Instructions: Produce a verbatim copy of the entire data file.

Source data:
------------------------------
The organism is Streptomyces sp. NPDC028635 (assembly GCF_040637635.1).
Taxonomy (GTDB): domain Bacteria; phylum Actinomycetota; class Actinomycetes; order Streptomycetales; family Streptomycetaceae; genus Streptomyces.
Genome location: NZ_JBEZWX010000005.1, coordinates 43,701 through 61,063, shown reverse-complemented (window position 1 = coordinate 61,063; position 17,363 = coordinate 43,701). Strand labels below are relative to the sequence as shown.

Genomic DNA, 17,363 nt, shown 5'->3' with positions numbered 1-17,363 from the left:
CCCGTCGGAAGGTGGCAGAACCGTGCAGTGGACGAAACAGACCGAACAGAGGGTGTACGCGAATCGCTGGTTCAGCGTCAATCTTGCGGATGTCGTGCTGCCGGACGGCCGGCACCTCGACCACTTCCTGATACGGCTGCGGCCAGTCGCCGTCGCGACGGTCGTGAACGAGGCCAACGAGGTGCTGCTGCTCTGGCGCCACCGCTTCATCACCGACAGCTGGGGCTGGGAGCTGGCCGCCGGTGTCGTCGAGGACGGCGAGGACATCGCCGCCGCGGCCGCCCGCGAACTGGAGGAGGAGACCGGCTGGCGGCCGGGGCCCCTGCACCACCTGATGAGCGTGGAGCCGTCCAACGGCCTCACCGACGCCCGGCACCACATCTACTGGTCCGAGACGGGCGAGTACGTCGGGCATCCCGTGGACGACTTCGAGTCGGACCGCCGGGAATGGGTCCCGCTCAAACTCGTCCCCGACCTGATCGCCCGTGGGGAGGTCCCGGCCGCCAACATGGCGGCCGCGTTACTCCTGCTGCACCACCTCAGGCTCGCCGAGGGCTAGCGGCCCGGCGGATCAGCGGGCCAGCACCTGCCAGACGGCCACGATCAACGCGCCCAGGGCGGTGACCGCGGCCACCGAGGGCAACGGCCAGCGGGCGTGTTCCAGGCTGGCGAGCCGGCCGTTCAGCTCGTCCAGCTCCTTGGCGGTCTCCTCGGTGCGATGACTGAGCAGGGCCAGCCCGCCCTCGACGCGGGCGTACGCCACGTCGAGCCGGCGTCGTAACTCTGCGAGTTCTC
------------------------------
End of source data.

The organism is Streptomyces sp. NPDC028635 (assembly GCF_040637635.1).
Taxonomy (GTDB): domain Bacteria; phylum Actinomycetota; class Actinomycetes; order Streptomycetales; family Streptomycetaceae; genus Streptomyces.
Genome location: NZ_JBEZWX010000005.1, coordinates 43,701 through 61,063, shown reverse-complemented (window position 1 = coordinate 61,063; position 17,363 = coordinate 43,701). Strand labels below are relative to the sequence as shown.

Genomic DNA, 17,363 nt, shown 5'->3' with positions numbered 1-17,363 from the left:
CCCGTCGGAAGGTGGCAGAACCGTGCAGTGGACGAAACAGACCGAACAGAGGGTGTACGCGAATCGCTGGTTCAGCGTCAATCTTGCGGATGTCGTGCTGCCGGACGGCCGGCACCTCGACCACTTCCTGATACGGCTGCGGCCAGTCGCCGTCGCGACGGTCGTGAACGAGGCCAACGAGGTGCTGCTGCTCTGGCGCCACCGCTTCATCACCGACAGCTGGGGCTGGGAGCTGGCCGCCGGTGTCGTCGAGGACGGCGAGGACATCGCCGCCGCGGCCGCCCGCGAACTGGAGGAGGAGACCGGCTGGCGGCCGGGGCCCCTGCACCACCTGATGAGCGTGGAGCCGTCCAACGGCCTCACCGACGCCCGGCACCACATCTACTGGTCCGAGACGGGCGAGTACGTCGGGCATCCCGTGGACGACTTCGAGTCGGACCGCCGGGAATGGGTCCCGCTCAAACTCGTCCCCGACCTGATCGCCCGTGGGGAGGTCCCGGCCGCCAACATGGCGGCCGCGTTACTCCTGCTGCACCACCTCAGGCTCGCCGAGGGCTAGCGGCCCGGCGGATCAGCGGGCCAGCACCTGCCAGACGGCCACGATCAACGCGCCCAGGGCGGTGACCGCGGCCACCGAGGGCAACGGCCAGCGGGCGTGTTCCAGGCTGGCGAGCCGGCCGTTCAGCTCGTCCAGCTCCTTGGCGGTCTCCTCGGTGCGATGACTGAGCAGGGCCAGCCCGCCCTCGACGCGGGCGTACGCCACGTCGAGCCGGCGTCGTAACTCTGCGAGTTCTC